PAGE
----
The last couple days have been some of the most trying days of my personal life and professional career. Between the presbytery, my church, and my life, it has been big decisions, and crunched time. Sorry you haven’t heard from me in a few days. I simply ran out of time.
In the midst of it, one of my friends said, “How do you keep going, doing such difficult work for these churches? You obviously have a heart for ministry.”
And that is true. I think it’s amazing the kind of energy one can have when you truly love what you are doing.
Today, that word pops up in a number of our readings – heart.
“The Lord saw …that every inclination of the thoughts of their hearts was only evil continually …, and it grieved him to his heart.” Genesis 6:5b, 6b
“Today, if you hear his voice, do not harden your hearts as in the rebellion.” Hebrews 3:15
The wedding at Cana in John, while it doesn’t say these words, could be interpreted as, “their hearts were filled with joy.”
In scripture, the word heart is used quite differently than our usage. While we often think of the heart as the center of emotions, and the head as center of intellect. People of this time used bowels as the place thought to be the center of emotions. The heart was where one’s own soul resided. And soul was different for them as well, a representation of their whole self: body, mind, spirit, and emotions. A soul was not separated from the body, but the very essence of it. From it comes blood, the essential fabric of life. Without the heart, the center of life, one loses the breath of God, given at the time of Adam by God himself.
Jeremiah later speaks a promise of God to put the law of God within us, and to write it on our hearts. So hearts are where reason reside. Even today we say, “Does that feel right in your heart?” an indication of full satisfaction.
One’s true self came out through the heart, and to have a hardened heart meant being frozen and impenetrable to God’s grace – self-centered and distant.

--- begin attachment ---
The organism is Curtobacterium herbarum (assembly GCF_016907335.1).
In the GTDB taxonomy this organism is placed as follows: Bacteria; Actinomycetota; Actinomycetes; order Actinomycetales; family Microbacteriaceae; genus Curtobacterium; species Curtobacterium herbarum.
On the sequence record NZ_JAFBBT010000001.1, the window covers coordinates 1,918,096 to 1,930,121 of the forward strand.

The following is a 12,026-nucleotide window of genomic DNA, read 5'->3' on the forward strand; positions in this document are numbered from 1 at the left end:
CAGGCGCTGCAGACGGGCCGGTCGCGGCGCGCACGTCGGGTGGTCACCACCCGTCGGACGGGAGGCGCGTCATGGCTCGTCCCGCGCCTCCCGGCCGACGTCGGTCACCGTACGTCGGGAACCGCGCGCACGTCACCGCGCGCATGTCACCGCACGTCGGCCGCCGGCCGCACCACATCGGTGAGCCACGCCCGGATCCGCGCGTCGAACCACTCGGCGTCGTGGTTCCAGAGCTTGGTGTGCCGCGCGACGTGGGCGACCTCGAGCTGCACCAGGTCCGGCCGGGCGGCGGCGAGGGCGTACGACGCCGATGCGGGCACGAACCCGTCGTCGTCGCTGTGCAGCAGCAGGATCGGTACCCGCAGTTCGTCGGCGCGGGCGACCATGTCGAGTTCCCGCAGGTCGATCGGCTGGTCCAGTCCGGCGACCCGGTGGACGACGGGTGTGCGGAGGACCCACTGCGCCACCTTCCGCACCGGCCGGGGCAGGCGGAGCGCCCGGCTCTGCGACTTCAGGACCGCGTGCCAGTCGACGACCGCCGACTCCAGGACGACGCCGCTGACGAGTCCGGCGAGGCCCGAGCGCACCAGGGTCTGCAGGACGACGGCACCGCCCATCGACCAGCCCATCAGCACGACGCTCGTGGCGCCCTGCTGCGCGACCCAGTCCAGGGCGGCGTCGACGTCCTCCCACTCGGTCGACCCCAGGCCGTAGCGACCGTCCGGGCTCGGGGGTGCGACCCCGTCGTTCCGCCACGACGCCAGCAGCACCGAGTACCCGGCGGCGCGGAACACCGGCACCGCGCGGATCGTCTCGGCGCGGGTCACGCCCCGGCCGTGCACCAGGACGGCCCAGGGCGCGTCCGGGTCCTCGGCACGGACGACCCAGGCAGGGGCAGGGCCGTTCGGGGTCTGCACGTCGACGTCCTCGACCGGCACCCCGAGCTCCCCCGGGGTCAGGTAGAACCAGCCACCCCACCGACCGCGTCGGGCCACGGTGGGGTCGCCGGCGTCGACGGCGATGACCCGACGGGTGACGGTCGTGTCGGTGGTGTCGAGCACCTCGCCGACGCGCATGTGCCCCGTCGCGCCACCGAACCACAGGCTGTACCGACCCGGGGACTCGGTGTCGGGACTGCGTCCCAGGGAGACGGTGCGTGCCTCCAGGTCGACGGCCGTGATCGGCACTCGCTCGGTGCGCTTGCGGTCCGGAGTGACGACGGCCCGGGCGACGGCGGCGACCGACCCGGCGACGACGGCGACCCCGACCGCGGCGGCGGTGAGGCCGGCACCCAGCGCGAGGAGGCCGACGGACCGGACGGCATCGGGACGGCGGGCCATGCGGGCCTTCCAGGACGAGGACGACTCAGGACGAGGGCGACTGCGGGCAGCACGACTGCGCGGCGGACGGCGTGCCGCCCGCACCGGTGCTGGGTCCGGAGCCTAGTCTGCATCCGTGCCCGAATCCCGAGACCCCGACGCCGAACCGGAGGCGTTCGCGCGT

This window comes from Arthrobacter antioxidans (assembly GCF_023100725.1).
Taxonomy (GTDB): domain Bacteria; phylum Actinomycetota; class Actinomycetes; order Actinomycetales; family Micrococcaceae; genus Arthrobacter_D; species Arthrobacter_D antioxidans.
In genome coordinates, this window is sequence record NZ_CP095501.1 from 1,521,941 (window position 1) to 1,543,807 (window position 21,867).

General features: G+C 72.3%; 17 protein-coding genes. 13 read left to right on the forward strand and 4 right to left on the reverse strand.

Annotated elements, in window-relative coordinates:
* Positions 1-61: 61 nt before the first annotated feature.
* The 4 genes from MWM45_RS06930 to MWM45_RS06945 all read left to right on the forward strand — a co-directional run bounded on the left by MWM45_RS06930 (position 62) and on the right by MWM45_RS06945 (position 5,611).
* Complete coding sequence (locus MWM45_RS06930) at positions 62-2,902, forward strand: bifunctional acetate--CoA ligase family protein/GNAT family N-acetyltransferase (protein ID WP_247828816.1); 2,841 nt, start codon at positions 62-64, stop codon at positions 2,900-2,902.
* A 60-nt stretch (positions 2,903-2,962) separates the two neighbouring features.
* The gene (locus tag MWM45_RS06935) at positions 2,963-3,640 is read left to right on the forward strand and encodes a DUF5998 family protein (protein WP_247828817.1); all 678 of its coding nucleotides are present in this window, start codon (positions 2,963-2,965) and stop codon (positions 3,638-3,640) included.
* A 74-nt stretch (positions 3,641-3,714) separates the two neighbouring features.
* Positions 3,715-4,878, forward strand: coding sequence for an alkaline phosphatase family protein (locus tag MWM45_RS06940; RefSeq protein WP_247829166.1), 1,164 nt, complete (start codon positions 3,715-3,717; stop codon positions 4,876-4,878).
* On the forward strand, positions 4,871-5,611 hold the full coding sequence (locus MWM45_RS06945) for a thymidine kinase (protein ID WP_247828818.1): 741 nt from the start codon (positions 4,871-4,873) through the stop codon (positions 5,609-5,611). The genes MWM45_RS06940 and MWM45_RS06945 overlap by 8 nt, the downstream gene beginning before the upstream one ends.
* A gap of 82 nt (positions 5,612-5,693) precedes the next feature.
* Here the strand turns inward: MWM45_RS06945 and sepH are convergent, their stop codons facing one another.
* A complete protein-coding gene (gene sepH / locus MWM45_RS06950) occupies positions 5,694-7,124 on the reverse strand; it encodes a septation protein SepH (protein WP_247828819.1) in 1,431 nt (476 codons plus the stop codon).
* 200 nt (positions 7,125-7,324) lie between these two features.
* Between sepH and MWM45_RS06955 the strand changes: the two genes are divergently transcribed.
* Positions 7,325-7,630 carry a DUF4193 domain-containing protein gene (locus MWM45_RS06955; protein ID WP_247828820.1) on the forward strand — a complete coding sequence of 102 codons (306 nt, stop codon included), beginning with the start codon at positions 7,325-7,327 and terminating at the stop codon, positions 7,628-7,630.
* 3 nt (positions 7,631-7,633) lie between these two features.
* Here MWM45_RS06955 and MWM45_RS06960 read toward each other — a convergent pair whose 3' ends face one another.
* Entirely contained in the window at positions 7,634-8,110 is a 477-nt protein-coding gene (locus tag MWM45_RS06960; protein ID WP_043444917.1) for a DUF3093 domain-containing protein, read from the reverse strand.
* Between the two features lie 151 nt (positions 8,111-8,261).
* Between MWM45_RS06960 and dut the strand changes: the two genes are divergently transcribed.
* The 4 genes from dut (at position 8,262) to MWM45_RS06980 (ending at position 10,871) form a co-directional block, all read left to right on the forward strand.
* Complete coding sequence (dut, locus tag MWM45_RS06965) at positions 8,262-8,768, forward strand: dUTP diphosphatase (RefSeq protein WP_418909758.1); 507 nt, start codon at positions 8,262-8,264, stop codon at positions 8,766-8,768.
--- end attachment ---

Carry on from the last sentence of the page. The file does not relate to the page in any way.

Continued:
Hearts can be hard, shut, made of stone, proud, or hurt. In places in the Bible, hearts are covered, an awkward phrase which may indicate a protective shield, defending from outside hostilities or danger.
Hearts also change. They can become open and refreshed. Hard hearts can be thawed by the awesome grace of God. (Of course in our Genesis passage, the hardened hearts of the people are unsalvageable to God, and destruction of the whole creation is begun, with only Noah finding favor, a righteous remnant).
We are called to the joy of the wedding at Cana, when hearts danced and were filled with joy. God invites us to have open hearts, surprised by the joy and grace offered each day. An open heart is one which bursts with joy, responding to God in thanksgiving. An open heart is also one filled with passion and compassion. This means a special burden to the open heart, one that is concerned with justice, peace, and goodwill.
Having an open heart means not only fully experiencing the joy of the wedding at Cana, but being compelled to show up and share in the revealed glory of Christ. It means being open to others in need, a welcoming, trusting, and listening heart.
Is this an invitation to attend the wild and crazy parties? Absolutely, if that is where one can minister to the outcast and brokenhearted. What a better place to shine the light of Christ, see a non-judgmental open heart, and work for the end of suffering, loneliness, and ache for justice to prevail!
So let us live this day with an OPEN HEART, listening and living a life of invitation.